What is ALS?
- Amyotrophic lateral sclerosis is a progressive degeneration of the motor neurons that causes nerve cells in the brain and spinal cord to stop working, taking away the ability to talk, eat or move.
- While some patients have seen their ALS curb or stop progress, the disease usually leads to death.
- It most commonly strikes people between the ages of 40 and 70.
- As many as 30,000 Americans have it at any given time.
- French neurologist Jean-Martin Charcot found the disease in 1869, but it wasn’t until 1939 that Lou Gehrig brought national and international attention to ALS. ALS is still commonly referred to as Lou Gehrig’s Disease after it ended the career of one of the most beloved baseball players of all time.
- The Ice Bucket Challenge raises awareness to ALS and hopes to collect funds for research and patient care.
- It calls on people to donate $100 or dump a bucket of ice water on their head and donate $10 within 24 hours before nominating someone else.
- Challenges have bene uploaded and shared on social media networks, where nominations are announced.
- Go to alsa.org for more information and to donate
Jeff Broxton celebrated his 56th birthday this week, but he couldn’t even get out of bed on his own. His voice is slowly slipping away, and he cannot scratch an itch if he has one.
The Covington resident was diagnosed with Amyotrophic lateral sclerosis (ALS), also called “Lou Gehrig’s Disease,” a rare progressive neurodegenerative disease that affects nerve cells in the brain and the spinal cord and has taken the Internet by storm in the past few weeks by prompting people across the country to dump buckets of ice water on their heads and donate money to raise awareness.
“ALS is so cruel because it takes away your ability to function on your own, but your mind is completely aware and you are just stuck in a body that can’t move at all,” said Broxton’s daughter, Jennifer Lawrence. No, not the “Hunger Games” heroine.
But she may be a hero in her own way to her family, all of whom help each other to take care of her father.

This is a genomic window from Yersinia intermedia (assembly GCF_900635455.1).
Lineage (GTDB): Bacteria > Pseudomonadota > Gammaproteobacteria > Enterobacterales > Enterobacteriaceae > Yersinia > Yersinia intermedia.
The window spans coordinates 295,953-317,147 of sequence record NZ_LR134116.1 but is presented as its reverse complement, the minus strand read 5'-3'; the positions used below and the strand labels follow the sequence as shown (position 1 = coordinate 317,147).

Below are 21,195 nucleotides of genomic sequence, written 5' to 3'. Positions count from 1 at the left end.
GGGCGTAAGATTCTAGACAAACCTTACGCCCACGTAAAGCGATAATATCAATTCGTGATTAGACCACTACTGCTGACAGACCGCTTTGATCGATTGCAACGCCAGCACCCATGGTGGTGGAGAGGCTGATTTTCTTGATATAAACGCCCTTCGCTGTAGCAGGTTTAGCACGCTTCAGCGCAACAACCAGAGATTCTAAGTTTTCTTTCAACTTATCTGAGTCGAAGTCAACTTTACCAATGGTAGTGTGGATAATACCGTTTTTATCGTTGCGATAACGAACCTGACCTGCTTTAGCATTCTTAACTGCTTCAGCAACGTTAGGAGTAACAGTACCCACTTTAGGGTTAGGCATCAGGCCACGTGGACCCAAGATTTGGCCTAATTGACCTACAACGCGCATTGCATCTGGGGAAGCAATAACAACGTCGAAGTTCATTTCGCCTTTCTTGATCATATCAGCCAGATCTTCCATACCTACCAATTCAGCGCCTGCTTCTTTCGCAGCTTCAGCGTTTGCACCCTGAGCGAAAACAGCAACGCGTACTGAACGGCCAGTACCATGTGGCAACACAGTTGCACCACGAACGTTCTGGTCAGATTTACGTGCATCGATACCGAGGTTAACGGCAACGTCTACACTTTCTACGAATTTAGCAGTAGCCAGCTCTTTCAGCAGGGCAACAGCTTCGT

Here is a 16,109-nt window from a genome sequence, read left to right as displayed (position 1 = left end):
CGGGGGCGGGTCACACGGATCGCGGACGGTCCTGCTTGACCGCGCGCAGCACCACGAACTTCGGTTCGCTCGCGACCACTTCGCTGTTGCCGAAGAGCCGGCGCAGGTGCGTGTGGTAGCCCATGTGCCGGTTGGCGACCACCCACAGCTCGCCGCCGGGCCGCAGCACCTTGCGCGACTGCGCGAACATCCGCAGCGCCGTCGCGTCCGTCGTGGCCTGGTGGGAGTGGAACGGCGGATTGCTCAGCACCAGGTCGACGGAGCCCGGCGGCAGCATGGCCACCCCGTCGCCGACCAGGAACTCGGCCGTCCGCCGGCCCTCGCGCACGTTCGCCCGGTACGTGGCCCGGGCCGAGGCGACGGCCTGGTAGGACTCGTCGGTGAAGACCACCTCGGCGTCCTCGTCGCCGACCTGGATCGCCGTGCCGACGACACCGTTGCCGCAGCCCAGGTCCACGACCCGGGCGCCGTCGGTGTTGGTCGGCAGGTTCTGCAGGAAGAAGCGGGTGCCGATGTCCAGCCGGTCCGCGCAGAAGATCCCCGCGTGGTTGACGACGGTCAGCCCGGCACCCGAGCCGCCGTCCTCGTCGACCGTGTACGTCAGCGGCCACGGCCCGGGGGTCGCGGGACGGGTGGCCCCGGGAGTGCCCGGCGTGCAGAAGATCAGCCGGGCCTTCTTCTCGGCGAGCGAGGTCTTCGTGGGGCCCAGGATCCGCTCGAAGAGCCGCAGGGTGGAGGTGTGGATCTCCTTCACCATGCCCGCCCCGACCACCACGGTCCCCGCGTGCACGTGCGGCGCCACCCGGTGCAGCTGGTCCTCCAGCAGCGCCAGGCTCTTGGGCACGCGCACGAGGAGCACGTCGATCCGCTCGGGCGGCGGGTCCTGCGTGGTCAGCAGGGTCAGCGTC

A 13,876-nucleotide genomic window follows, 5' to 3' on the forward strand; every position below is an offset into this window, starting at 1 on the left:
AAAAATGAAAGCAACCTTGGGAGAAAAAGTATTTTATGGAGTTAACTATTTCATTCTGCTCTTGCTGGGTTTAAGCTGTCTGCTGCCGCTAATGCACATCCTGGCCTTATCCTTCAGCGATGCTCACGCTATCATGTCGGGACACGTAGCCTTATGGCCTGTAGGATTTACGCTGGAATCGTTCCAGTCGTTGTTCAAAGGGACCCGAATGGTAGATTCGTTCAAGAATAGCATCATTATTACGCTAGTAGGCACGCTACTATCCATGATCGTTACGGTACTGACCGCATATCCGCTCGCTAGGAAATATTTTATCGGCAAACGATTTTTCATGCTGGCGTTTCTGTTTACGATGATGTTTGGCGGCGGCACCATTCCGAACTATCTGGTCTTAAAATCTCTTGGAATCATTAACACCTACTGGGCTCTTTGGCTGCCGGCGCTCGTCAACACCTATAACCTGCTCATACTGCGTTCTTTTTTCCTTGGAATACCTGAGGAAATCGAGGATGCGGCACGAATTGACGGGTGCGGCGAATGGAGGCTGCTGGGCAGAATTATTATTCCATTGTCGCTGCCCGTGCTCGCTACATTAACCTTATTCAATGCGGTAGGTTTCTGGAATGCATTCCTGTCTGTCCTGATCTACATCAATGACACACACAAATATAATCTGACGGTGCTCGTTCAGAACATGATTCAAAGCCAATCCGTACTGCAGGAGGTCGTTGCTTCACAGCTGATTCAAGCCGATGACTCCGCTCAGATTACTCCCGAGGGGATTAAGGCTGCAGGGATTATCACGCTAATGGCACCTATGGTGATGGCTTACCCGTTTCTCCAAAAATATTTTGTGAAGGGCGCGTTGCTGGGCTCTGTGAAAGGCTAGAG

“ALS is not only devastating to the person who has it but also for family members,” Lawrence said. “I have watched my mom totally put herself aside and devote her every minute to taking care of the man who once was the one taking care of her. My mama is so physically and emotionally drained, as are me and my brother. My brother spends his nights with daddy so mama can rest and doesn’t get much sleep as he still tries to keep up with the duties around the house and yard that daddy once did, and I spend my days there running any errands mama needs me to do.”
Lawrence recently left her job as a hair stylist to devote her time to caring for her father.
“Some days, I stand by my daddy’s bed and just fight tears as I watch him stare out the window, probably wondering what the warmth of the sun feels like again or how the rain feels as it falls on your skin.”
Outpouring of support
ALS affects each person differently. Jeff Broxton is one of about 30,000 Americans who have the disease at any given time. According to the ALS Association (ALSA), the disease causes motor neurons to die, stealing the brain’s ability to initiate and control muscle movement. Patients in later stages of the disease may become totally paralyzed. The progressive degeneration of motor neurons can eventually lead to death.
The life expectancy for an ALS patient averages about two to five years from the time of diagnosis, but that time varies depending on the progression of the disease in each body.
Broxton was diagnosed two years ago. Lawrence said he was progressing slowly at first but has recently begun to see the disease take him over at a quicker rate.
There is no known cure for ALS. One treatment, riluzole, approved by the FDA in 1995, is an antiglutamate drug that has been scientifically shown to prolong the life of ALS patients, but only by a few months.